Thermal storage offers significant benefits
to micro CHP for a number of reasons.
Firstly, a substantial thermal store allows
the unit to produce electricity when it is most valuable, and avoid
export to the grid, which in some markets (such as Japan) remains a
A substantial thermal buffer store minimises
cycling, leading to improved engine life, minimising parasitic losses,
and maximising the electrical output of the micro CHP unit. It
also extends the range of potential applications for a given micro CHP
unit as smaller homes can be served without concern for cycling and
larger homes benefit from the stored heat capacity to meet higher peak
loads, (including rapid recovery of domestic hot water), minimising the
use of the supplementary burner usually included in micro CHP systems,
and thus maximising electrical output for a given thermal load.
On a rather prosaic level, thermal storage
also allows the micro CHP unit to be physically separated from the
existing primary heating circuit in the home; this has often proved a
source of contamination leading to reliability and performance issues.
Electrical storage, in combination with
microgeneration, can, in principle, meet the
entire electrical needs of the home without the need for grid
connection, providing "grid independence".
However, the majority of micro CHP
products are currently intended for grid-parallel operation as this
represents by far the biggest market in the developed world.
Despite this, recently there has been a
growing interest, triggered by developments in the German FIT
arrangements for PV systems, towards incorporating some electrical
storage to maximise utilisation of generated power within the home.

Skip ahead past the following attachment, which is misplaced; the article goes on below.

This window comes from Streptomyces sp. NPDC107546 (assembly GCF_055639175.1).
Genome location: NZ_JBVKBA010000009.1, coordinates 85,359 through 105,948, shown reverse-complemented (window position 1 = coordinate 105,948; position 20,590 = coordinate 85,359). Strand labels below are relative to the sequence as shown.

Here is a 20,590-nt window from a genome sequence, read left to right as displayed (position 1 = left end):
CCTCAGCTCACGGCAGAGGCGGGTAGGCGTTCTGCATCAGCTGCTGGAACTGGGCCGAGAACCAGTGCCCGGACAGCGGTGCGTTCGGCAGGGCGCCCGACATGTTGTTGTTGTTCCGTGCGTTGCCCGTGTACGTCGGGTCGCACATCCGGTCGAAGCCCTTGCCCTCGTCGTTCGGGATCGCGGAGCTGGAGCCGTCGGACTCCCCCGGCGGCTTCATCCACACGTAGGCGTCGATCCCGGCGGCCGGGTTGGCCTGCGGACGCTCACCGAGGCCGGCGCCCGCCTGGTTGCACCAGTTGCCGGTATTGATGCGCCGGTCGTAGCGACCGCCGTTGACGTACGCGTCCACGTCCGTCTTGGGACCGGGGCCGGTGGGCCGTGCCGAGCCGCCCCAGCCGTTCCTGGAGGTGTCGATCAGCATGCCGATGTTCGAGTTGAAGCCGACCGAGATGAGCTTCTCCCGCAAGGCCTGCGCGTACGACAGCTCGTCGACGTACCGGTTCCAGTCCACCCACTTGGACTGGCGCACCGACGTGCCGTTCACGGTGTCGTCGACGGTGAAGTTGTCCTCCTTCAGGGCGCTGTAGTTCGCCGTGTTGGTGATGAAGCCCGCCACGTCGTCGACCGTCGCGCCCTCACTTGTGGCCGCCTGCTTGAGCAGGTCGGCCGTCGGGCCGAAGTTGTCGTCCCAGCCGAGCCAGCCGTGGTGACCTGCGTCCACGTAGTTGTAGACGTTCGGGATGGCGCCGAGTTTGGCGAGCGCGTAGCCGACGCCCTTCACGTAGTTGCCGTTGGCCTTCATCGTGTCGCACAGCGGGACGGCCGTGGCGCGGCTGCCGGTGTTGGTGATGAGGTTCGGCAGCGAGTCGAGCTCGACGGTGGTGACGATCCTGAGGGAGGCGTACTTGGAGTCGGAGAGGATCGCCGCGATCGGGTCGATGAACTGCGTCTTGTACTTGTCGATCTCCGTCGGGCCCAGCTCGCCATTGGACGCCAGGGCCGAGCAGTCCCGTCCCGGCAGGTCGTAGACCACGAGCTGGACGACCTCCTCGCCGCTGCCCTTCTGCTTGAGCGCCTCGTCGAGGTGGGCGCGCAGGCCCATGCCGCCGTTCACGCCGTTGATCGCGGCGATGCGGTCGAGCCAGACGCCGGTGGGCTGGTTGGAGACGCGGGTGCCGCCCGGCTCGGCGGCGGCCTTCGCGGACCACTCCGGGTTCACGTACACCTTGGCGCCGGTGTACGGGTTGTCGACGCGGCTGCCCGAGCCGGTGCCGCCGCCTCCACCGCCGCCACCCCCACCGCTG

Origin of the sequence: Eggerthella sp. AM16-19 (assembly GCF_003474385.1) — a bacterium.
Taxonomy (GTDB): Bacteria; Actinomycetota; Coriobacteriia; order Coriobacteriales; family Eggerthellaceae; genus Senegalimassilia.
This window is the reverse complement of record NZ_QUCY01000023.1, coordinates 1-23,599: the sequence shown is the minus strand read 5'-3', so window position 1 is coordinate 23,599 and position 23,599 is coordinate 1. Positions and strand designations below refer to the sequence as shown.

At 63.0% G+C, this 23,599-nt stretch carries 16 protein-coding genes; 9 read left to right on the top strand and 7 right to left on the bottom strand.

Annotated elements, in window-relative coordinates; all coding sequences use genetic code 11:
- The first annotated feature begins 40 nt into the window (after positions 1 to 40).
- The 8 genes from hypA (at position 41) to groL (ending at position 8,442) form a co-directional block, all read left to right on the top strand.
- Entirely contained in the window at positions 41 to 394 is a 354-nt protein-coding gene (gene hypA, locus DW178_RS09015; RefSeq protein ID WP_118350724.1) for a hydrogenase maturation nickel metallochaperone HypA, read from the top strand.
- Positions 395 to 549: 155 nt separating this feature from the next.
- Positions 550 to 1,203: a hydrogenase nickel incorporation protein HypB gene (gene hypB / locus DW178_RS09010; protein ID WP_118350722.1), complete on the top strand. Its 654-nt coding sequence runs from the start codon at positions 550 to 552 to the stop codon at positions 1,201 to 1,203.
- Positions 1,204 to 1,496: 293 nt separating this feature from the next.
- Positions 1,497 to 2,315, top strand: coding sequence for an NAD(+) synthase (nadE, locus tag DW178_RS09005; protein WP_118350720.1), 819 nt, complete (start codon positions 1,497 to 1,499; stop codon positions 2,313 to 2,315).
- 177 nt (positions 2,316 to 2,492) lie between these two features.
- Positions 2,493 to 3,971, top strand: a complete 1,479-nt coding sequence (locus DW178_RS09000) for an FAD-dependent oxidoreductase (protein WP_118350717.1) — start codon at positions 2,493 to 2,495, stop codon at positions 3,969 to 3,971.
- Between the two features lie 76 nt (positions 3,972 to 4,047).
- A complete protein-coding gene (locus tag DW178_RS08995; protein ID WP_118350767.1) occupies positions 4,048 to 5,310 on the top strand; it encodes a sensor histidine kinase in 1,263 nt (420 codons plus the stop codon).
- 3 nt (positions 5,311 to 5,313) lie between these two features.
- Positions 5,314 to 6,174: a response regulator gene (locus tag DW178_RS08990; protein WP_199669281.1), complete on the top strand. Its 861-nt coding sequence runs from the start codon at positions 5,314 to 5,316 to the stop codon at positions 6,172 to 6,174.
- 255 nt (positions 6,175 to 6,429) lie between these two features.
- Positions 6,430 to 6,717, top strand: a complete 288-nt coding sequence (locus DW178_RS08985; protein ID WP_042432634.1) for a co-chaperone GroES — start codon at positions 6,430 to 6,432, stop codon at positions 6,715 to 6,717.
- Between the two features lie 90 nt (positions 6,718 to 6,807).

This export avoidance mechanism also minimises adverse impacts of PV
generation on the network in summer during low demand periods.
However, this is relatively unimportant for micro CHP which generates
most during peak winter demand periods and when any export is of
significant value to the system.
Beyond this, however, electrical storage can
have significant value in its own right, providing useful services to
the grid and the overall energy system. For more information on
this see papers.
control of micro CHP operation has profound implications both for the
home and for the national electricity network to which it is
From the householders' perspective, the ability to
match generation to demand will enhance the value of the micro CHP
output. From a generator's or network operators perspective, there
are potential benefits in micro CHP acting as a
"Virtual Power Plant", centrally controlled and acting within
the national generation portfolio.
However, whoever has control of
micro CHP generation, there are clearly benefits in aligning output with
periods of high value (economically and environmentally)
Unfortunately, at present the focus seems to
be on optimising load and generation to match generation with household
consumption which, whilst superficially beneficial (at least from the
householders'' point of view) does little to address the significantly
higher value elsewhere within the system.
electricity has been centrally generated and distributed down through
the network to individual consumers, being metered at point of
Entire infrastructures have been developed to measure
and manage this process. The need to measure and attribute an
appropriate value to generation flowing from the home raises challenges
for metering technology and for the related infrastructure.
This is compounded in markets such as the UK
where the energy industry has been fragmented to the extent that it is
extremely time consuming and cumbersome to implement changes to the
metering and settlement system, requiring consensus of numerous parties
with often conflicting interests.
For more on the value opportunities and the
need for reform, see the section on papers.